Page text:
29 June 2023

Corporates should beware the sugar-rush of identity politics


For big corporations looking to signal their ‘values’ to consumers, the banner of identity politics has proven a remarkably snug fit. Rather than employing an expensive, well thought out advertising campaign featuring half-naked models or highly paid celebrities, companies can simply pump out platitudinous social media content about their steadfast commitment to women’s rights / gay rights / trans rights (delete according to which market they are operating in).

While corporate virtue-signalling might once have felt like a simple exercise, the ideological terrain has become altogether more fraught in recent years. Sure, brands can still generate the sugar-rush of quick publicity by jumping on a passing bandwagon, but they may turn off a sizeable chunk of their existing customer base if they do so.

The case of Bud Light is a salutary example. Its marketing campaign featuring trans influencer Dylan Mulvaney led to a widespread US boycott and a pronounced slump in sales that saw it lose its position as America’s best-selling beer. Cue a grovelling statement from a senior executive at parent company Anheuser Busch about how ‘we never intended to be part of a discussion that divides people’. Closer to home, the chairman of DIY giant Wickes prompted a similar backlash when he described gender-critical customers as ‘bigots’ and suggested they would ‘not be welcome in our stores’. The company’s share price duly took a hammering, with a fall of 7% in the space of just five days.

All of which will have left plenty of companies wondering if it’s worth their while wading into highly charged political issues. Increasingly, the answer appears to be ‘No’. According to a recent report in The Wall Street Journal, ‘finance chiefs and other executives have significantly quieted down in public settings about their environmental and employee diversity efforts’ with a refocus on their ‘operations’. What’s more, executives at US-listed companies apparently mentioned politically-associated issues 31% less in boardroom discussions than this time last year.

So what is the alternative? How can brands still support a societal conversation whilst minimising financial risk?

There are two options here: the economic route, or evolving the values-lead route.

In a world of rising bills and spiralling mortgage payments, the dictum ‘it’s the economy, stupid’ has rarely felt more apposite. That means that companies who can keep their offer focused firmly on the bottom line, while acknowledging the problems their customers face, can generate broad, deep good will while avoiding political pitfalls.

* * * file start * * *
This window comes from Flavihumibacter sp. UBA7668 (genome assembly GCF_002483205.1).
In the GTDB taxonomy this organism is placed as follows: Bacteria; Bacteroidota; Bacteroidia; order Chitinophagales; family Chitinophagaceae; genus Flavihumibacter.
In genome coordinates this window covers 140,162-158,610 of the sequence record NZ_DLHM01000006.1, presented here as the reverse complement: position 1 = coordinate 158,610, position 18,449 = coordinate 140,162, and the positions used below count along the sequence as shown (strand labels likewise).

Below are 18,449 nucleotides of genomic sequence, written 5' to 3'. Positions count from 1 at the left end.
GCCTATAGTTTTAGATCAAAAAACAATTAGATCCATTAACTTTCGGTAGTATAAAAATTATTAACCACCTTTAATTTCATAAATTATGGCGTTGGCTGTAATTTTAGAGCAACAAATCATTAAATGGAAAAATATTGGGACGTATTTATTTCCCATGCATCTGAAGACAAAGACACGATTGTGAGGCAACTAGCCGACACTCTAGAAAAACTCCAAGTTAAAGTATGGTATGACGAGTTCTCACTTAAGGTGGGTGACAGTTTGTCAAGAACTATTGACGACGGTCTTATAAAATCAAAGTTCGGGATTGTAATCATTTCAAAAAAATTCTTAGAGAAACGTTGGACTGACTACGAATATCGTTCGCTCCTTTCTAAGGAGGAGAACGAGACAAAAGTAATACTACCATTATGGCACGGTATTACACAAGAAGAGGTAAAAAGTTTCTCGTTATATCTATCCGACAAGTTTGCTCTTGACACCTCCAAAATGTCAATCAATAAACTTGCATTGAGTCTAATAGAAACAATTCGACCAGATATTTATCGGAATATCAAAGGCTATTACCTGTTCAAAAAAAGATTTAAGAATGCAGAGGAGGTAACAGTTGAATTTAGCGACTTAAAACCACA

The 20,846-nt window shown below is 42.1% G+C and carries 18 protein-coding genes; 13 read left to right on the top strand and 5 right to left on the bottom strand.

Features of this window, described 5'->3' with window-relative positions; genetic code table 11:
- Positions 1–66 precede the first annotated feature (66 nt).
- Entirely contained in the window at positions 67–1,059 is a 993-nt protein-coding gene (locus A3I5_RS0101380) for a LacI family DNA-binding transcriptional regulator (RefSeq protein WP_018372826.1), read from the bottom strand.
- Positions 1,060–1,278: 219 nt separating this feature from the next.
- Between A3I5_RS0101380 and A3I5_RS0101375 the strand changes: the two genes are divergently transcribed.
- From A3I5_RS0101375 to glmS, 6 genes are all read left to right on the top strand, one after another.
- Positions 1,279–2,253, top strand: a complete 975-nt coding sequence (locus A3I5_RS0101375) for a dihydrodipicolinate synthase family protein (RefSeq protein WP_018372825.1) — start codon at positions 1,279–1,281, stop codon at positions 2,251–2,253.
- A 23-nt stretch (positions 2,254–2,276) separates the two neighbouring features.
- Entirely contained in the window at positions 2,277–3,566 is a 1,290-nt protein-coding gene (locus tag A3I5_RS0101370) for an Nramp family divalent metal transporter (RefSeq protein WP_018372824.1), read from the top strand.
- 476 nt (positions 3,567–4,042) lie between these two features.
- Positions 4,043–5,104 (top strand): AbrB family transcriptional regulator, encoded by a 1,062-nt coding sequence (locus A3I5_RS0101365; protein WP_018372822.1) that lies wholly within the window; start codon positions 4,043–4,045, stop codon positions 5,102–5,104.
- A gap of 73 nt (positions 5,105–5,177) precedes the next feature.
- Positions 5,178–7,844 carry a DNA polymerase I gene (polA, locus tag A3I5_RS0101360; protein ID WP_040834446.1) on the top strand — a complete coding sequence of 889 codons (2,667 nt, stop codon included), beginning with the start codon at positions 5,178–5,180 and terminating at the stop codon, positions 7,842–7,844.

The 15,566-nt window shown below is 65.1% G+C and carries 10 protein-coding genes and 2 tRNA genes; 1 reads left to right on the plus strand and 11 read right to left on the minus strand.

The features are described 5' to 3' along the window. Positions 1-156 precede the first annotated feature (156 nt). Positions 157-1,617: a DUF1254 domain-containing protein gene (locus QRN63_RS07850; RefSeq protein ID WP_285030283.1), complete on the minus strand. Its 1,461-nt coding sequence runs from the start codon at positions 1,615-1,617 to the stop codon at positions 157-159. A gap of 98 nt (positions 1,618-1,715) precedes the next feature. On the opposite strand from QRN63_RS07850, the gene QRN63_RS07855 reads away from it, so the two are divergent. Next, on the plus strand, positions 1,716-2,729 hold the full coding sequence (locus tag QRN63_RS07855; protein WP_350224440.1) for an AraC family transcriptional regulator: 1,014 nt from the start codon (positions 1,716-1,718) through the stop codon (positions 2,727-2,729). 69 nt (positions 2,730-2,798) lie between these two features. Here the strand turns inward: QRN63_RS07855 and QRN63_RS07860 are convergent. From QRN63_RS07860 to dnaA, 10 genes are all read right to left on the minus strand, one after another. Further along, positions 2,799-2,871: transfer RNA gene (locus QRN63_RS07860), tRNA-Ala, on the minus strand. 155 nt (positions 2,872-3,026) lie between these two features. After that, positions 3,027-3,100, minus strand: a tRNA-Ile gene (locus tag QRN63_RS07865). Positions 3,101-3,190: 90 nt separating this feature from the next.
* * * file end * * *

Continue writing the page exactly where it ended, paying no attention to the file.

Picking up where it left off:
Take John Lewis, who recently made the decision to redevelop some of their retail space into a thousand rental homes to make inroads into the UK’s housing crisis. Or Deliveroo, who have provided millions of meals for food banks during the cost of living crisis and rising inflation rates. Such campaigns prove their value to the public through tangible contributions towards tackling problems, which is ultimately much more impactful than flimsy words and political statements.

That does not mean, however, that genuinely heartfelt and effective campaigns are no longer possible. Take, for example, the women-focused campaign by Sports England ‘this girl can’ which sought to build confidence in women to do more sport without fear of judgement, with great success.

But where companies still want to tread the narrowing ledge of values-led marketing, the current approach needs to change.

The key lesson is to stop chasing the latest trendy issue on social media – where nuanced debate has been increasingly crowded out by hyper-partisan activists and amplified American-style student politics – and return to the core values that their customers care about.

Take for example Cadbury’s endeavour to increase sales and support local economies by getting more people down to their corner shops, and providing prizes for them, with their ‘The Big Win-Win’ campaign. This type of campaign focusing on valuing local community, still engages everyday people in a more tangible way, whilst providing an opportunity to link to wider news agendas. But where there are difficult topics that still need broaching, better to act as a facilitator of conversation and reconciliation than picking one side over the other.

Whatever the issue, it is essential that companies try to understand the views of all sides, rather than assuming that Twitter is an accurate barometer of wider public opinion. Otherwise, as political debate continues to heat up and shows no signs of cooling, companies will keep finding out the hard way that they can no longer carelessly wade in without getting burned.

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